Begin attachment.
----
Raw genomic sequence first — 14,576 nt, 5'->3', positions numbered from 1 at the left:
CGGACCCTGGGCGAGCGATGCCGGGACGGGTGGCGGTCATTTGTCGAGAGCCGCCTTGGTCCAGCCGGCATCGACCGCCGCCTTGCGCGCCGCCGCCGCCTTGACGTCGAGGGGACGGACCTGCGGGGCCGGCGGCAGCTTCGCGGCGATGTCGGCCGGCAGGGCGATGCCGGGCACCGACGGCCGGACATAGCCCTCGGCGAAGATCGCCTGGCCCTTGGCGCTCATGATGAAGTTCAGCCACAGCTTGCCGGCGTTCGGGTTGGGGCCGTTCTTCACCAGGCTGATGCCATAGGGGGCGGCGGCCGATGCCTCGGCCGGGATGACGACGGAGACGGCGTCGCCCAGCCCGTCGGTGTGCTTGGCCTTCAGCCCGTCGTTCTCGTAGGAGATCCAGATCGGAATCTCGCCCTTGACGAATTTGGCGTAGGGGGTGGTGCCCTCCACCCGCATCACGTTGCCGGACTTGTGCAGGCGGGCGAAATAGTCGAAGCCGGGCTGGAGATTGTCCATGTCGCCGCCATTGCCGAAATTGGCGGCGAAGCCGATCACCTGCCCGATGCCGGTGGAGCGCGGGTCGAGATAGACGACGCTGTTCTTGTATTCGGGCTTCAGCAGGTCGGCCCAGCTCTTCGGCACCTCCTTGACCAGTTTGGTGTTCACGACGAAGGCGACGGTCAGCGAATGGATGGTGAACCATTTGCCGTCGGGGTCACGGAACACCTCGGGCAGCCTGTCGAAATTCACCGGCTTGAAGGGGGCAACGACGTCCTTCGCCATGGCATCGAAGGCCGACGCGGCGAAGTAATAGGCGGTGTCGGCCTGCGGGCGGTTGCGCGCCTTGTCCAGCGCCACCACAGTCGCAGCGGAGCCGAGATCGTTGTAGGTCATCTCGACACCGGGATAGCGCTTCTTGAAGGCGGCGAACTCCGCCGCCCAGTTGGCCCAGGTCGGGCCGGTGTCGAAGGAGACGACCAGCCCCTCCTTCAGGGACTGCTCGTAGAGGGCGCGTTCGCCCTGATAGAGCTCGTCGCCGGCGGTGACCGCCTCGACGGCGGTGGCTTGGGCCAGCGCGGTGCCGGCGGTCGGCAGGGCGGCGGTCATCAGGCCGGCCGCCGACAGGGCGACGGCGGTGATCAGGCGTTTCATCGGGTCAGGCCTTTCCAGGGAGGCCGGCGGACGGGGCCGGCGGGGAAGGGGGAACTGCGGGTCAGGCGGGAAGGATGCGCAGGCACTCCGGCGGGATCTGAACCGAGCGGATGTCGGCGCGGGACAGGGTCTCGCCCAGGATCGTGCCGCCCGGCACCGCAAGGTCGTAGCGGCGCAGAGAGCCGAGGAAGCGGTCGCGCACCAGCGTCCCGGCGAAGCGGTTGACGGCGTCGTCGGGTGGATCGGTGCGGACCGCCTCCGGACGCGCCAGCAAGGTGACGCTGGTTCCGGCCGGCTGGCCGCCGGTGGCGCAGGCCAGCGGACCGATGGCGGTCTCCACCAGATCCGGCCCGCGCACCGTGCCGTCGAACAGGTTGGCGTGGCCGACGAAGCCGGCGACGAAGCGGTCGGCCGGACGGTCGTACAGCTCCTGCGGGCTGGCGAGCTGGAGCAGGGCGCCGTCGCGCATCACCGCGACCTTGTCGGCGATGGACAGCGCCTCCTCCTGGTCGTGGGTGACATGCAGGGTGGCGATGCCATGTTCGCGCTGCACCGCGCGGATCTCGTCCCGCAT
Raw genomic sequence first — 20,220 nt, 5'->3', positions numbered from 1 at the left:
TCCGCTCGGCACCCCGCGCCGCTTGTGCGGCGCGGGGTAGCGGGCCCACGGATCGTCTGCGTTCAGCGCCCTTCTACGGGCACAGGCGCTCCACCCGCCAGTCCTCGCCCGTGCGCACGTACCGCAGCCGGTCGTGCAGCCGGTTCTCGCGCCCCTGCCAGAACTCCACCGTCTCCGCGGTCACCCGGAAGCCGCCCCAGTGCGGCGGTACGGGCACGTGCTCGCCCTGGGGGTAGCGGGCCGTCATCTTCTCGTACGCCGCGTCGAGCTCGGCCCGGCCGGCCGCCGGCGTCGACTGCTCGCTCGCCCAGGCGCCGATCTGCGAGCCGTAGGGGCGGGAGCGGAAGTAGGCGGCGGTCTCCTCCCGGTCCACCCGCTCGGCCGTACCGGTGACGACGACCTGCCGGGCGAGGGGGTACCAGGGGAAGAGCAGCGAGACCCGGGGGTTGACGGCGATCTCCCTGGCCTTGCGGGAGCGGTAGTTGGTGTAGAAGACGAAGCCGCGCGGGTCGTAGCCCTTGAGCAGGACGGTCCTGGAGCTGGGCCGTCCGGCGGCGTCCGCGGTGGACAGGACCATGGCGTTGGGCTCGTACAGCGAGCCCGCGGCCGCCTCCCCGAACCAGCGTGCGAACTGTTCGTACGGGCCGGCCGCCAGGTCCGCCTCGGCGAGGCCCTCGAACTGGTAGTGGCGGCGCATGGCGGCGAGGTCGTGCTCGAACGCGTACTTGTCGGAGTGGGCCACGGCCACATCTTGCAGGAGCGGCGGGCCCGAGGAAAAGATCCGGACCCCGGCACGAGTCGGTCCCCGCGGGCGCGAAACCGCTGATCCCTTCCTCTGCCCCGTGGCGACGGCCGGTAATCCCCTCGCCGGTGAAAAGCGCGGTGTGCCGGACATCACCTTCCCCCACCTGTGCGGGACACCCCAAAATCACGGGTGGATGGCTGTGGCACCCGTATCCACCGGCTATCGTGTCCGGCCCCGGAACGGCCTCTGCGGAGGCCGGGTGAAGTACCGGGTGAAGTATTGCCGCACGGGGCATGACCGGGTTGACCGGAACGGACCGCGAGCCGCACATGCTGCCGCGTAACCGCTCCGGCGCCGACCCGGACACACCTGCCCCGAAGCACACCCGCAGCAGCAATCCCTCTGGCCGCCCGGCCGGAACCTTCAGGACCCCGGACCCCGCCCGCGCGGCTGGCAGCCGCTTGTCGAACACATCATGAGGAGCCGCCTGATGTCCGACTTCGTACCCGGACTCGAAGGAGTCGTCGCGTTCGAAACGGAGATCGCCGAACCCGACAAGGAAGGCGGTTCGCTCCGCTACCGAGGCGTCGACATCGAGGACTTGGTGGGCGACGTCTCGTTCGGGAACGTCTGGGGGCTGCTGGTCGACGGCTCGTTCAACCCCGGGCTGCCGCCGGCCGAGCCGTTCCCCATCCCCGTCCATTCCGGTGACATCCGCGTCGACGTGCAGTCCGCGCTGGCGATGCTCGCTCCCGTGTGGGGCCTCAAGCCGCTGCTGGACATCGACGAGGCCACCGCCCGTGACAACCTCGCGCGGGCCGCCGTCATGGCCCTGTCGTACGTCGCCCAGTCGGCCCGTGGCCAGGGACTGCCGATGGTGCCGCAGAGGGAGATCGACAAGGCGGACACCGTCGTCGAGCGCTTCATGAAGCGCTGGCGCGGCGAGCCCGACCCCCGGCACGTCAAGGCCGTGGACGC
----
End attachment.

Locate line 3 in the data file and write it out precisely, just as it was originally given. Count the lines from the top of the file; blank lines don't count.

Raw genomic sequence first — 20,220 nt, 5'->3', positions numbered from 1 at the left: